“I was in Abuja before I came here,” he revealed in broken English while giving sketchy details about his past. On a typical day, the youngman in his twenties can be spotted shouting in a loud voice as well as banging on objects while moving around from one location to the other but he is neither an idler nor a miscreant, he is on a mission. “We go from street to street in search of specific items no longer used by residents,” he says with pride. “With the money given to us by those who need it we purchase the items,” he adds.
The items he talks about are materials like car batteries, fridges, Air conditioners etc. that are no longer in use.
With the teeming population under the age of thirty residing in a state like Edo State, which is in the southern part of Nigeria, it has become common to see a number of people like Abdullahi who hail from a different part of the country coming all the way to engage in such a trade.
Daniel Osadiey, an indigene who is a fashion apprentice gives an insight, “people who come from these parts consider it a demeaning way to earn a living”. A statement that seems to downplay the high unemployment rate in Nigeria but Daniel doesn’t stop there he explains further, “For those who are unemployed and who may want to engage in the business, they may hesitate because it is so close to home”.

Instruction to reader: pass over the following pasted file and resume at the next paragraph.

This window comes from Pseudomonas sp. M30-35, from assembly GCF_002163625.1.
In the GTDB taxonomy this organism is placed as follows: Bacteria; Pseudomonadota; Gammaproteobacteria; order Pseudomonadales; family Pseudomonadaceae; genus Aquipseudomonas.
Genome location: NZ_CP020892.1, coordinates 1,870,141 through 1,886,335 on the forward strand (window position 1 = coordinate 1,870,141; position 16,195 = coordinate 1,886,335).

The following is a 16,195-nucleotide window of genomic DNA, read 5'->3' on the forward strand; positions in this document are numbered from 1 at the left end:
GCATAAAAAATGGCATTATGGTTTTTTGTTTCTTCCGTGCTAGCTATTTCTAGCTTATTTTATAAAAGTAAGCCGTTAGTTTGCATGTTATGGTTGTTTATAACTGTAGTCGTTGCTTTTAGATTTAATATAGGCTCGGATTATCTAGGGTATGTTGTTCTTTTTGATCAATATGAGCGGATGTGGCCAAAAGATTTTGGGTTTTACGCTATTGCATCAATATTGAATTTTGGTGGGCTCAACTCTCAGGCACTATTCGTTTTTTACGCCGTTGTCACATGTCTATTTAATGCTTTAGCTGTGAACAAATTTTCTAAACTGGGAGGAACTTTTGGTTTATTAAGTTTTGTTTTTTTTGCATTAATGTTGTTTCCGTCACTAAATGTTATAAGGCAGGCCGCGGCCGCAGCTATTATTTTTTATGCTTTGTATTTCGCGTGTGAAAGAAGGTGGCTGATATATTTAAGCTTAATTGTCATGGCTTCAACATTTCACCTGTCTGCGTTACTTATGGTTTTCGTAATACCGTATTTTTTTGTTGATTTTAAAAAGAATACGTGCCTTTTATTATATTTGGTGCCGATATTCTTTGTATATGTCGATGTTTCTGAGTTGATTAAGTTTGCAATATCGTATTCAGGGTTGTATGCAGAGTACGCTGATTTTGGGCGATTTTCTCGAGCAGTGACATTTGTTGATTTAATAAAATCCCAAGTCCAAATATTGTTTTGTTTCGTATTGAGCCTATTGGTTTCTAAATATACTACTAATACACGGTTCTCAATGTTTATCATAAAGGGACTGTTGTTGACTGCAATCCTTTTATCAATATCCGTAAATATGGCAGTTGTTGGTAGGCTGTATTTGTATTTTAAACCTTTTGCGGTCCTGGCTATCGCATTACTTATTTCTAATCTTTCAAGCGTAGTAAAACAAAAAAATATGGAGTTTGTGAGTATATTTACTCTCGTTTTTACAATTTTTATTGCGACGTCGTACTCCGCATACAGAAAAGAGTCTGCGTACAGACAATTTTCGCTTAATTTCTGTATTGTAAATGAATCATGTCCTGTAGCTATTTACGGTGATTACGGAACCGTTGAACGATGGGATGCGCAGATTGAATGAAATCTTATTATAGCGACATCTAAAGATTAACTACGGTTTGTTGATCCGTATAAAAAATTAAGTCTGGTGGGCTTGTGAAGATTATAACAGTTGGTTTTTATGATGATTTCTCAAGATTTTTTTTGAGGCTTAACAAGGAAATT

An Encounter with Festus a few days later who is from a neighboring state seemed to contradict Daniel’s views, as on a typical day he can be seen going around not even to homes, but to the streets in the southern city to pick discarded plastic bottles, cans and so on, in the full view of everyone to sell so he could survive but on closer inspection, it turns out Festus is developmentally challenged hence his indifference to how he is viewed by others, but does it really mean that recycling is such an unsavoury endeavor in Nigeria? Is it as demeaning as some segments of the population are inclined to think?
Osaze Obaizamioman a trained economist has an interesting perspective on the subject; “170 million Nigerians contribute to waste creation by virtue of being alive. If this waste is properly harnessed then poverty will reduce,” he says, but it appears that those in the critical sector who supervise refuse collection in Nigeria appear to be slow in catching on with recycling, unlike their contemporaries in countries of the West.